A synergistic combination of algal wastewater treatment, hydrothermal biofuel production, and fabrication of algal base nanomaterials.
The physical and chemical methods used for the generation of nanomaterials have various drawbacks such as high cost of production, requiring, high energy input and generation of toxic byproducts. To overcome these limitations, several bio-synthesis methods have been reported. Here we propose the use of wetland substrate leaching as a substrate for algal cultivation for the biosynthesis of nanomaterials as a cost effective, nontoxic, and ecofriendly alternative to traditional methods.
The long-term goal of this subproject is to test the sustainability of a novel environmentally friendly system for algal biofuel production that can simultaneously improve conventional wastewater treatment by nutrient removal and generation of high yields of biofuel and co-products that are useful in the synthesis of nanomaterials.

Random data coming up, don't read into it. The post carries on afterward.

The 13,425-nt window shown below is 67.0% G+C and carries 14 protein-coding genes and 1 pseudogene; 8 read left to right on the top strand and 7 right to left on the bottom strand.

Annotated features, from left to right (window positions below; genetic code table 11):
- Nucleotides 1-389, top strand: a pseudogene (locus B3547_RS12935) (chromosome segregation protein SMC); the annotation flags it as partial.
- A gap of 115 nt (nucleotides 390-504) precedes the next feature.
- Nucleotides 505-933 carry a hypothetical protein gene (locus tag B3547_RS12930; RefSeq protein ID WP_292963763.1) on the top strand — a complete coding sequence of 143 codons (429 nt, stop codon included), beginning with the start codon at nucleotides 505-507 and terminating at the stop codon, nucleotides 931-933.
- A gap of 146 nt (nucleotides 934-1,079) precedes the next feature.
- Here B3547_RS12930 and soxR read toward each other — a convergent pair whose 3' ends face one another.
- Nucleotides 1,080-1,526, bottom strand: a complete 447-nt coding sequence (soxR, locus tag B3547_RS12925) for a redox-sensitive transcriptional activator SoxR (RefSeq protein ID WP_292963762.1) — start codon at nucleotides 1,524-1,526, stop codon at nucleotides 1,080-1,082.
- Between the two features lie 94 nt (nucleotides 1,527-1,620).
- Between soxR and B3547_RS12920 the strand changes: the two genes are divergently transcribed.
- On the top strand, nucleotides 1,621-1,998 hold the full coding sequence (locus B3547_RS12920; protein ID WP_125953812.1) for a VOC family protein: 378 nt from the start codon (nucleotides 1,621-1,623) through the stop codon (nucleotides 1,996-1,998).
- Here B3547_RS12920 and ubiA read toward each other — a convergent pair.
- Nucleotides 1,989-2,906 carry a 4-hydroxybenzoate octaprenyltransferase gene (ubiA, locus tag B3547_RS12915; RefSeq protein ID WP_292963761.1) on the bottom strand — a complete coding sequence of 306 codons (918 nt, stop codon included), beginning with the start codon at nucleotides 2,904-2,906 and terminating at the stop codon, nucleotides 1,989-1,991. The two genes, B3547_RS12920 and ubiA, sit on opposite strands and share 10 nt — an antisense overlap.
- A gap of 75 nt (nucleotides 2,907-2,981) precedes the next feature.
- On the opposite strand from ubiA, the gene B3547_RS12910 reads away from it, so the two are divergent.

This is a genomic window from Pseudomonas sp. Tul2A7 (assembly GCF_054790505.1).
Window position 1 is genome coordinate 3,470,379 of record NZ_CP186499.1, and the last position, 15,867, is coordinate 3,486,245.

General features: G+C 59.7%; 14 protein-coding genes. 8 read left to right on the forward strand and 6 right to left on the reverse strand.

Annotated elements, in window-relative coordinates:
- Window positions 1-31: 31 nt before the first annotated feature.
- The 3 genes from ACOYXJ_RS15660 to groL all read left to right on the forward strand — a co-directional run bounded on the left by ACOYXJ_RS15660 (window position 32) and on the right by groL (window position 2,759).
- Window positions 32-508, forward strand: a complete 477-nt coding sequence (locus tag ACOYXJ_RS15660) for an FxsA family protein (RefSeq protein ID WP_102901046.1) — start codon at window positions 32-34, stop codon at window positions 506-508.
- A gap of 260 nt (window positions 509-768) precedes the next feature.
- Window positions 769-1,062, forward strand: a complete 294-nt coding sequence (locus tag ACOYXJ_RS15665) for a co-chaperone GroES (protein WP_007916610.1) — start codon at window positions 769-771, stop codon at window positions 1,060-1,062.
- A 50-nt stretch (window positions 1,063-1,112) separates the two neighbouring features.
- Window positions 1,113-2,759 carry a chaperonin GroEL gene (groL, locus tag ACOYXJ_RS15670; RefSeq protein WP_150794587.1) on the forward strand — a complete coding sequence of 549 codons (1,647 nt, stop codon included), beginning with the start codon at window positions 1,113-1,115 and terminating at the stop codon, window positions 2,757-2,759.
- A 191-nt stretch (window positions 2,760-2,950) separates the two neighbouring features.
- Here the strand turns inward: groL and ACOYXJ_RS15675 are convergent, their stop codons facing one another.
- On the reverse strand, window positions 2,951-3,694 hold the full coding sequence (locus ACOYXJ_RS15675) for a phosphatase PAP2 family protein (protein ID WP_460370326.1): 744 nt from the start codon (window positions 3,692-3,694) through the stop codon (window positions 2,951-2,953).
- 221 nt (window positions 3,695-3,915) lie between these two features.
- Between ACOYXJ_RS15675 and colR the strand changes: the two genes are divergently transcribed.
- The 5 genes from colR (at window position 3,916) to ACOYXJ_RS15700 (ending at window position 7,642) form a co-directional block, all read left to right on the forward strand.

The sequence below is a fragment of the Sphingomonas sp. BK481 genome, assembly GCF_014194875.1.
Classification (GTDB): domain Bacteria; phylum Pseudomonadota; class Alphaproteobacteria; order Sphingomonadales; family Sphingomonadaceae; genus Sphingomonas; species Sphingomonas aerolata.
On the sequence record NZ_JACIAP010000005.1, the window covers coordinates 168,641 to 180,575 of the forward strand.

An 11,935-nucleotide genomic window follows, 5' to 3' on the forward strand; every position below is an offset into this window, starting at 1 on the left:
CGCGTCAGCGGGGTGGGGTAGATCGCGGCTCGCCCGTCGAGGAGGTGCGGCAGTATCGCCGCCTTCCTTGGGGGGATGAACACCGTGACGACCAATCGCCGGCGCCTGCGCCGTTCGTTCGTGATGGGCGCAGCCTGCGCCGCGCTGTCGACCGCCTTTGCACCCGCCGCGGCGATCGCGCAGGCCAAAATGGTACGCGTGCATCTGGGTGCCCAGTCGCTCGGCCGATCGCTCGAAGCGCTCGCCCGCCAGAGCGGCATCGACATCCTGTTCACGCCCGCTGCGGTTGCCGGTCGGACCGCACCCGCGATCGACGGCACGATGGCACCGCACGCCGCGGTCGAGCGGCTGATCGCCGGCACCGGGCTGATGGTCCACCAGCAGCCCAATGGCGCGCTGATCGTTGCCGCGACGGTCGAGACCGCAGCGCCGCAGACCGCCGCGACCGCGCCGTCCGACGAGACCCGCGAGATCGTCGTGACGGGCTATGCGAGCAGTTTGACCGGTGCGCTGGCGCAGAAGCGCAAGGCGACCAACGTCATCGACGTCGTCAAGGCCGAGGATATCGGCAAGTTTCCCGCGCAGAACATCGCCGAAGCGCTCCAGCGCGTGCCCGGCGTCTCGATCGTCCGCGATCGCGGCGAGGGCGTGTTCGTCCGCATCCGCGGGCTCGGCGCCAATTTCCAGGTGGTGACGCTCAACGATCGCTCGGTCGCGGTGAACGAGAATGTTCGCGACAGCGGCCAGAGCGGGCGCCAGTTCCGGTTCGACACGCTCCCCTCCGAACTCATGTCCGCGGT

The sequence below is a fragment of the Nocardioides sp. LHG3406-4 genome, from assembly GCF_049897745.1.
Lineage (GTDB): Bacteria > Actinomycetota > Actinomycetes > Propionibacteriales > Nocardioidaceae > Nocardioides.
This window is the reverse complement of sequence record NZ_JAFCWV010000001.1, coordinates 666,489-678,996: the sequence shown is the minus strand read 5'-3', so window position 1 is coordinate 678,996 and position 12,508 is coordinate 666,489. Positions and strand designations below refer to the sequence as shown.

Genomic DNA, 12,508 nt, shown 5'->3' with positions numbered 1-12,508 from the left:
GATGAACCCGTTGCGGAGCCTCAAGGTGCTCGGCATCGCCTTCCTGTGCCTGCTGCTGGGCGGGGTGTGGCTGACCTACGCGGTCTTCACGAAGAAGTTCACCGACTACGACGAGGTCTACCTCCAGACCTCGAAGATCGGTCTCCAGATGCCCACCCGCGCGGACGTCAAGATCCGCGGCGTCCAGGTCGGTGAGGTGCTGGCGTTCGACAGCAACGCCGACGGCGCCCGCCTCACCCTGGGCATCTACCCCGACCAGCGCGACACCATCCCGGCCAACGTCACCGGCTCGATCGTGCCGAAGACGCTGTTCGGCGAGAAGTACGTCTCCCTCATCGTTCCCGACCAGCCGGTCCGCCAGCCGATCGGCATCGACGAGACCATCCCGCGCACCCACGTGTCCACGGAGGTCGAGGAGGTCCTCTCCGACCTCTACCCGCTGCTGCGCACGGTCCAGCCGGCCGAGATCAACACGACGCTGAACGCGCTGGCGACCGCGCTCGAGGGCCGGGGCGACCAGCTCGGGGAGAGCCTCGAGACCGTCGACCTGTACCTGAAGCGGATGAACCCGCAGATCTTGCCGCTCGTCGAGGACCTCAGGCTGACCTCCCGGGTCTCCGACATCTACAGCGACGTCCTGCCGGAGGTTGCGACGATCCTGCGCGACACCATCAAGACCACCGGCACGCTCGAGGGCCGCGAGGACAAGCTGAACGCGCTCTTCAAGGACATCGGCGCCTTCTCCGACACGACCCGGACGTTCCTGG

The alginate, carrageenan or ulvan from macroalgae will be used to generate nanopolysacharides that can be used in IRG 1 subproject 2 for the fabrication of functional membranes for water purification or for energy conversion devices.
After the extraction of algae bioproducts, the resulting biomass residue will be submitted to the HTL process, where four byproducts will be obtained: wastewater (rich in nutrients could be reuse as algae fertilizer), bio-oil, biochar (could be activated and modified and used as catalyst support or in electrode fabrication), and a gas phase rich in CO2 and methane.